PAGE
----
IN WHICH WE GO BACK TO OUR ROOTS, PERHAPS PUSH THINGS A LITTLE HARDER THAN PLANNED (FOR A RECOVERY WEEK) AND LEARN A LITTLE SOMETHING ABOUT ROAD SAFETY FOR CYCLISTS.
Friday evening finally arrived. Merciful hour. It was a long week, and there had been a few good and tough training sessions to boot. A chance phone call with my mate Jarlath who runs a local fitness centre called Grassroots meant I was ever-so gently press-ganged into a light workout with his crew.
No harm really, though I never run with anyone when I’m training. Also, Jarlath runs a fun but tight ship so we ended up doing some fairly good interval/speed work around the Park. After the session, I headed off into the woods for a warm down. And warm it was indeed.
Yesterday, the legs were suggesting that the head checked back on the programme, and to pay particular attention to the bit that says recovery and easy runs. To shut them up, we took the bike out for a spin. As it was about four by the time I had finished faffing about at home, and I wanted to catch some of the Ireland v Scotland rugby match at five, I had less than an hour. ‘Put in a good, albeit short effort around the Moor of Meath. Starting out through the Park, then out on to the Clonee Road. The dead badger I had noted last week has now started to get a wee bit ripe, and brought to mind Loudon Wainwright III’s Dead Skunk in the Middle of the Road. If that’s your thing.
Fortunately, nature somewhat redressed the balance a few minutes later with a falcon perched on a wire by the side of the road. A wonderful sight.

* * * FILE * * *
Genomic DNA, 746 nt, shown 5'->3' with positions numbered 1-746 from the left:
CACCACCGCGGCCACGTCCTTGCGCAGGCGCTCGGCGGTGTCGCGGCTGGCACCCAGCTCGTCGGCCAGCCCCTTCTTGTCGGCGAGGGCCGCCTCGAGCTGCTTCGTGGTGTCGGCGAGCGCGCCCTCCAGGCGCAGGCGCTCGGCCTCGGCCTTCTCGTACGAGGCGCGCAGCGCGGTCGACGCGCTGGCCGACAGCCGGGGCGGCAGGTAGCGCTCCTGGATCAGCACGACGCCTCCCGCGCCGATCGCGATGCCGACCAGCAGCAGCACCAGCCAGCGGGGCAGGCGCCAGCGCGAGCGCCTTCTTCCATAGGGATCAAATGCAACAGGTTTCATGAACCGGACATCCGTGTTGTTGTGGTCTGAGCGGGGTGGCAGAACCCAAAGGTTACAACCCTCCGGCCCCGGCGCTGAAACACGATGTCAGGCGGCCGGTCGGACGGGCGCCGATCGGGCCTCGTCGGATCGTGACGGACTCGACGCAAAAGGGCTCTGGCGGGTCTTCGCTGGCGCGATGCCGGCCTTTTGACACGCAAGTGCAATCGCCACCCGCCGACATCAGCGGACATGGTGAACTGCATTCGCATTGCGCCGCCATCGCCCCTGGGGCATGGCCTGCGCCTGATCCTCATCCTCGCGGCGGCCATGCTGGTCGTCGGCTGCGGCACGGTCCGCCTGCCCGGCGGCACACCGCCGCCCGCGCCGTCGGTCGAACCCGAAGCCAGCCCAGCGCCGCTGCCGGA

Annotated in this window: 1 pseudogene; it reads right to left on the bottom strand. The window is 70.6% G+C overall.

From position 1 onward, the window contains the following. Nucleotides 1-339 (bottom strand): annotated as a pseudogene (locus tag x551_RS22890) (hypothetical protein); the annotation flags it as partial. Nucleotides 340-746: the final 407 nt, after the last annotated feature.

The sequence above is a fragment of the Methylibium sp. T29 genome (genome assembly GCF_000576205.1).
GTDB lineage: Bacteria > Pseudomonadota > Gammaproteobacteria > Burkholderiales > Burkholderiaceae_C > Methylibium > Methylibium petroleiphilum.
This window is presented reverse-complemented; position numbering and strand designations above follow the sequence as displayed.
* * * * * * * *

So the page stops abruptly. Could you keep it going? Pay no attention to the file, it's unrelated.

I managed two loops around the Moor, which is fairly flat, although the road surface is a bit ropey. Some of this was used recently for the Dublin IronMan 70.3 so it will be interesting to see what route they cook up for the full IronMan next year. Certainly, the Strawberry Beds – a very picturesque section along the Liffey between Lucan and Chapelizod – is not that bike-friendly anymore since the locals convinced the authorities to put in ramps. I don’t know how many ramps there are, but it’s quite likely you will lose count if you venture that way. I imagine it makes for an unsettling ride if you are on tri-bars and hoping for some pace.
On the way back, I passed a gent on one of those hybrid bikes. He seemed well-dressed for the part, mostly, and was whizzing along at a good pace. But he wasn’t wearing a helmet.
I wear a helmet all the time. I don’t even think about it anymore. It’s like a seat-belt. It’s there, you put it on, end of story.
Of course, it piqued my interest and I spent some time online fishing around for information. The first thing I noted was that there didn’t seem to me much reference to helmet-wearing on the official Irish cycling sites, though I admit my quest for information could hardly be called exhaustive. But I did find some of the legislation covering cyclists, and it turns out you must have a bell on your bike by law, but you do not have to wear a helmet (or indeed any hi-viz gear). Echoes of Flann O’Brien.